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Soft Claws Nail Caps for Cats

Humane Alternative to Declawing

About.com Rating 5 Star Rating
User Rating 3 Star Rating (13 Reviews)


Soft Claws Nail Caps in Blue

Soft Claws Nail Caps in Blue

Soft Paws, Inc.
Undesirable scratching is one of the prime reasons for surrendering cats to shelters, but there are less aggressive alternatives to declawing or abandonment. Soft Claws, developed by a veterinarian, ranks high on the list of humane alternatives.
Since Soft Claws has long been on my recommended list of alternatives to declawing, I welcomed the opportunity to review this innovative product. Soft Claws comes in a reclosable plastic container, which includes 40 nail caps (enough for several applications), two tubes of adhesive, and instructions for application. If your cat is used to having his nails trimmed, applying Soft Claws is a breeze.
  1. Trim your cat's nail tips as usual
  2. Fill the nail caps one-third full with adhesive
  3. Slide the nail caps onto the nails, one by one.
  4. Wait a minute or so to allow adhesive to set, then let your cat go.
Until you feel completely proficient with the process, you might want to just do one nail at a time for steps 2 and 3. If you or your cat are too timid, many veterinarians or retailers will handle the application for you, for a small fee, or even for free, if you purchase the Soft Claws from them.

Soft Claws come in Kitten, Small, Medium, and Large sizes, and in Natural, Purple, Pink, Blue, and Red colors, and are available online, in local pet stores, and from veterinarians. If you are seeking relief from destructive or painful scratching by a cat, I highly recommend Soft Claws.

I know one kitty who will be sporting the red ones, just in time for the Holidays.
User Reviews

Reviews for this section have been closed.

 1 out of 5
Please do not purchase. Likely to injure your pet., Member animal_lover.77

PLEASE DO NOT PURCHASE THIS PRODUCT, I WISH I HADNíT! Here is whatís happened to my cats.... We had a house fire in November and have been in a hotel since. The only reason I even considered using the soft paws was being in the new environment; my two cats 11yrs and 5 yrs, would of course try scratching the different smelling furniture. Paying for scratched furniture at a hotel yikes! I did some research on the soft paws, and found the reviews to be mixed from great to horrible. I decided to take both cats into the vet to have them applied in order to ensure that it was done properly, hopeful to avoid any issues. At first they were great. Didn't seem to bother either cat. After about the 1st hour they were both running around and playing as usual. After 6 weeks when they had not started coming off I started to get a bit nervous as this seemed to be in all the negative reviews I had come across. I went to the soft paws site and looked around for how to get them off. I did as they suggested and cut the tips off. This did not work! They continued to grow out and curl towards the pads of their toes. I thought it wouldn't be so bad, I could just keep trimming them down to prevent them from hitting their pads. It has now been just over 12 weeks and the majority of the soft paw covers are still on their nails. The other day when I went to trim Mischiefs dew claw she growled at me, turned around, flattened her ears and forcefully put both front paws on my face. I thought she was going to attack me. Such a strange reaction. I soon realized why.. I was unable to see it until we got it out, but the back of the soft paw had grown into the pad of her toe. Her pad was bleeding when we managed to remove it. They have started to injure my cats despite every effort I've made to prevent that. I immediately called the vet afraid that the rest hers or Mikas would start to do the same. I want them off! The vet can not remove the glued on plastic without sedating the cats. All they can do is trim them down and try to wiggle them off as I have been doing. PLEASE, DO NOT PURCHASE THIS PRODUCT. I WISH I HADNíT!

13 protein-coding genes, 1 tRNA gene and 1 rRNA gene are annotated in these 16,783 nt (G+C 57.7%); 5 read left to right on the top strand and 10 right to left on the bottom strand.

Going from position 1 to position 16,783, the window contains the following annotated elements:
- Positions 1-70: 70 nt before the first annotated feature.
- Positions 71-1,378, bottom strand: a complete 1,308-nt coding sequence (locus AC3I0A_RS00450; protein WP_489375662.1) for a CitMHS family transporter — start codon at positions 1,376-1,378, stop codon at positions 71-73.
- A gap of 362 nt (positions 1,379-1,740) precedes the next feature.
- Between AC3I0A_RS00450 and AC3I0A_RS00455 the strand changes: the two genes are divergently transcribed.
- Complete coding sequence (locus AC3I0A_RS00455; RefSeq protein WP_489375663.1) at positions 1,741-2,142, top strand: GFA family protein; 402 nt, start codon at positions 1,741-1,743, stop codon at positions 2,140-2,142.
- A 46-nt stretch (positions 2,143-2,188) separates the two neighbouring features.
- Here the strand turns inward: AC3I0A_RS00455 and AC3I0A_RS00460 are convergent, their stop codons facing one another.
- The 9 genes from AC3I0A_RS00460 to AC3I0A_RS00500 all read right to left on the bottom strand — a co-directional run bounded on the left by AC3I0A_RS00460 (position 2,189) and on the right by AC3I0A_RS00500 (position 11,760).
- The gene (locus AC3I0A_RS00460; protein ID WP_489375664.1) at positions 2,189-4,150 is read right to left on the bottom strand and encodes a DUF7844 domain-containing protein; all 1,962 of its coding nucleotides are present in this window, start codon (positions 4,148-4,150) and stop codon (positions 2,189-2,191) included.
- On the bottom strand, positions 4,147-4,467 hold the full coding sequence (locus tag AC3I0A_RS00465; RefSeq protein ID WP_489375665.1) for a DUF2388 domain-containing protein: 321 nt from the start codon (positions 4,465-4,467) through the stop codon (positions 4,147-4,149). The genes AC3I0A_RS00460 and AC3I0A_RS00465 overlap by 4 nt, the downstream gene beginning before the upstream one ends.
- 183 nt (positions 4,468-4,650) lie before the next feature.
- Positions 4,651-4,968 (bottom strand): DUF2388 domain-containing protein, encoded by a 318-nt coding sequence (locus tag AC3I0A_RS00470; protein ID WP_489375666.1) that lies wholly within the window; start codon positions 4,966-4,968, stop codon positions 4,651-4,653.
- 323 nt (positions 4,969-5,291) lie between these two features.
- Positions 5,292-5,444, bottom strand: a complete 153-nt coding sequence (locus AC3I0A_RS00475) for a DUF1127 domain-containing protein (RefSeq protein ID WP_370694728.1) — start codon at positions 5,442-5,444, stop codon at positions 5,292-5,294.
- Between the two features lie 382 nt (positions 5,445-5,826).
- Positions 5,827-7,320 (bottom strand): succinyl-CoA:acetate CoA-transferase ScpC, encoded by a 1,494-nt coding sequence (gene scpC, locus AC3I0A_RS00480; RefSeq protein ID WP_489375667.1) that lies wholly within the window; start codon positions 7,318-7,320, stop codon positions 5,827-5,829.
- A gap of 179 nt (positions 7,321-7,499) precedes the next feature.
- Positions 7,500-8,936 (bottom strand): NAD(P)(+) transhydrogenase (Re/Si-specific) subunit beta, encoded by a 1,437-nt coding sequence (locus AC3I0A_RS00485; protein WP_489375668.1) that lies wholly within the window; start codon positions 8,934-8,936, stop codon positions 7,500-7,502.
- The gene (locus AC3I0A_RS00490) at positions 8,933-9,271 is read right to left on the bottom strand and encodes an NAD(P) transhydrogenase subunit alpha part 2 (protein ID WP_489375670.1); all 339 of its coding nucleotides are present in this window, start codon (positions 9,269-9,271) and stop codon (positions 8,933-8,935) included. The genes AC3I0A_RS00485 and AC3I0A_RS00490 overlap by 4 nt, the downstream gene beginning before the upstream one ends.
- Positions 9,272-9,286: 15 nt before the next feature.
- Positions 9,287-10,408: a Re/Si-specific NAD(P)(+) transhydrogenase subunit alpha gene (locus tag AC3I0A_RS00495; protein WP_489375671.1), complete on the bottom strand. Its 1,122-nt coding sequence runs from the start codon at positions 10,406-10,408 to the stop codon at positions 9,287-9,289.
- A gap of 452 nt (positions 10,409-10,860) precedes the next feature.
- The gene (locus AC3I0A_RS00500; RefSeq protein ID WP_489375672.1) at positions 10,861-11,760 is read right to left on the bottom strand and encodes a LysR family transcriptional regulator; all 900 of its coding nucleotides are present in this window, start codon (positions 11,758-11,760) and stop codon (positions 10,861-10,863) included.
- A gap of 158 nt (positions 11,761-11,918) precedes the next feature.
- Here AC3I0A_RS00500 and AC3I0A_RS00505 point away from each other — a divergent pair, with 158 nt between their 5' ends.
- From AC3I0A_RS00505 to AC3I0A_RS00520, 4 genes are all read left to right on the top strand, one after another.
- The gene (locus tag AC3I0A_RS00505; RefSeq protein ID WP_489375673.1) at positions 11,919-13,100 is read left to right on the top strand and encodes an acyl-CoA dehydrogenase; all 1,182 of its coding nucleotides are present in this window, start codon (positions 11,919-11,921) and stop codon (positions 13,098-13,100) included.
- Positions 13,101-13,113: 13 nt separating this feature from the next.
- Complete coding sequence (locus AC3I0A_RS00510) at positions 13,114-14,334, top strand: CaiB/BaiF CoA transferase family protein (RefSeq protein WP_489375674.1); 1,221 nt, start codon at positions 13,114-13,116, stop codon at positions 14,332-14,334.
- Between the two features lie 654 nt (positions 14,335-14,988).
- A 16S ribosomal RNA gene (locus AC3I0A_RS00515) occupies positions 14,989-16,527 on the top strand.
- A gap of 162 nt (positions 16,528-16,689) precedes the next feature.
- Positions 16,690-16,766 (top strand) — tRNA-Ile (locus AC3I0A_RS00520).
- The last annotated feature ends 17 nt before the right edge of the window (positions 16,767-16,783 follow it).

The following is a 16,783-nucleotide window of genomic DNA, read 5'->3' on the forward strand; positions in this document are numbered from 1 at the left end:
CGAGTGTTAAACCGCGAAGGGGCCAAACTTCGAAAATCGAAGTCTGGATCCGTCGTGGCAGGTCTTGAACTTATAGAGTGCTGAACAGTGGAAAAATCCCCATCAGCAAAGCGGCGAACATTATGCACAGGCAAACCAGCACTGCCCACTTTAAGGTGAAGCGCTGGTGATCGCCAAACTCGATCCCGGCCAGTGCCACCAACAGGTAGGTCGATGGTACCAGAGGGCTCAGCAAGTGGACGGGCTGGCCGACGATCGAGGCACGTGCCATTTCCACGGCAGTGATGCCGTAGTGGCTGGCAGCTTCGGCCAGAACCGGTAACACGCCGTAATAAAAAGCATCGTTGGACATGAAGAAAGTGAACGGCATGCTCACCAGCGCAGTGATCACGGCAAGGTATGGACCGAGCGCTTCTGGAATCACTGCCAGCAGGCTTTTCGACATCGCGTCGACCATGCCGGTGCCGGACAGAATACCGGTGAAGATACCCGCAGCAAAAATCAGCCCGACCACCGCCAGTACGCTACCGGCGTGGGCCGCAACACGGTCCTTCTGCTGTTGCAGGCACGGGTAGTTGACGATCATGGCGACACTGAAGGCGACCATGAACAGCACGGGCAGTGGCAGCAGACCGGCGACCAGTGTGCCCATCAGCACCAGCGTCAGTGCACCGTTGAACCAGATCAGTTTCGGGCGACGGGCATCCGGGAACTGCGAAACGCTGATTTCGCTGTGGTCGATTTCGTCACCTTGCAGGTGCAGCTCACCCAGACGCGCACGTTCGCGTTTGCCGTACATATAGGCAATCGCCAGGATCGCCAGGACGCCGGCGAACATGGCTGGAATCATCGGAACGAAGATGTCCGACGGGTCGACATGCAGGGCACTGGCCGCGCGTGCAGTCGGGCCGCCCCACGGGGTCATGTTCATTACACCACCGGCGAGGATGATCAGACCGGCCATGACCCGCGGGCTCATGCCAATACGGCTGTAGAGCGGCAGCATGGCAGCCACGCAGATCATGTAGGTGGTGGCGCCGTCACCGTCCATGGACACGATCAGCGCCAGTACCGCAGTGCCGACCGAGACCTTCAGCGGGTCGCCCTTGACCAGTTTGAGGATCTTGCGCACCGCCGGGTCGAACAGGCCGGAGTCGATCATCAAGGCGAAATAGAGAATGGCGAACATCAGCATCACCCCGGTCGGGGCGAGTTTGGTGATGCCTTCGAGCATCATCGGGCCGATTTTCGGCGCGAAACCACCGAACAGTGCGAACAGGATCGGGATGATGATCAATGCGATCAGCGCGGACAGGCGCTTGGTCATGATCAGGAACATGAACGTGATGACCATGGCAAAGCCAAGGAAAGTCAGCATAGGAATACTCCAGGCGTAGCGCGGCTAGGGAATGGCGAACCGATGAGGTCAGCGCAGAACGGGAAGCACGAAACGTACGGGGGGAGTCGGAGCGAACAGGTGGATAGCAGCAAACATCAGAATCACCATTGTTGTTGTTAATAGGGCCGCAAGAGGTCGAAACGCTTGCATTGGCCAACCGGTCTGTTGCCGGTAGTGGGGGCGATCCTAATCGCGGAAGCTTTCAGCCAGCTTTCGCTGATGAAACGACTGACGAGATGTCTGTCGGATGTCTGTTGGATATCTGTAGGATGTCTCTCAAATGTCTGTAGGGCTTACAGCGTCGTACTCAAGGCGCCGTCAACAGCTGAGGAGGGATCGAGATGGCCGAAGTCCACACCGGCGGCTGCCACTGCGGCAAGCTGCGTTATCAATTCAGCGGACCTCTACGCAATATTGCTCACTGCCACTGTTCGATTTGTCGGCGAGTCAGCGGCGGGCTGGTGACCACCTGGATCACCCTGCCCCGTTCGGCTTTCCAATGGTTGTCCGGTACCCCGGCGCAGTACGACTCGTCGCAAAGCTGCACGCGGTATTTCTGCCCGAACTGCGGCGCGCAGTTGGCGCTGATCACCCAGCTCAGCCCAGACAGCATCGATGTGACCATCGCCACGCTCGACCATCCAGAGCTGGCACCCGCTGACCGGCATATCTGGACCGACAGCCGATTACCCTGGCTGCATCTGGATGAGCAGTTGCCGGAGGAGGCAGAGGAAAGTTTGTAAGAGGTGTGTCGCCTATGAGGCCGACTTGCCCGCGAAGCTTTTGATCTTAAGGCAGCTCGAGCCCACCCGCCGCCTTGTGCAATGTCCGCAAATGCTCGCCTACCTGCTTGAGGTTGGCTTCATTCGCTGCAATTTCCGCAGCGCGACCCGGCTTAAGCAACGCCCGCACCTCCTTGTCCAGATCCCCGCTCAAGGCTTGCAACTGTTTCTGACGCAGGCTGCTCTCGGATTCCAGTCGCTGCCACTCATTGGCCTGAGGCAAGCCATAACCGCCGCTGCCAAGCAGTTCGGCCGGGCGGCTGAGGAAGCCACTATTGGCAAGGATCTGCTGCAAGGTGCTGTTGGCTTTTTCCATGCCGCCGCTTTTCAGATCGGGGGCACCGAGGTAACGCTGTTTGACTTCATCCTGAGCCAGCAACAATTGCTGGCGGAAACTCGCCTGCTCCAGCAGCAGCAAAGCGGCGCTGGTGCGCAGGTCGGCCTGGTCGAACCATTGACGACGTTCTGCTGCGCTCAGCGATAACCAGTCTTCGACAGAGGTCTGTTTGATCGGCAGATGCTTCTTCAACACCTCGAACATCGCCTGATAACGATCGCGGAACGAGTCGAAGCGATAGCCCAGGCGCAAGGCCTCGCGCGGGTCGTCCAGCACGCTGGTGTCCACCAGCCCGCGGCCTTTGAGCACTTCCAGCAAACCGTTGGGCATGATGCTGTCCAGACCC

22 out of 30 people found this helpful.

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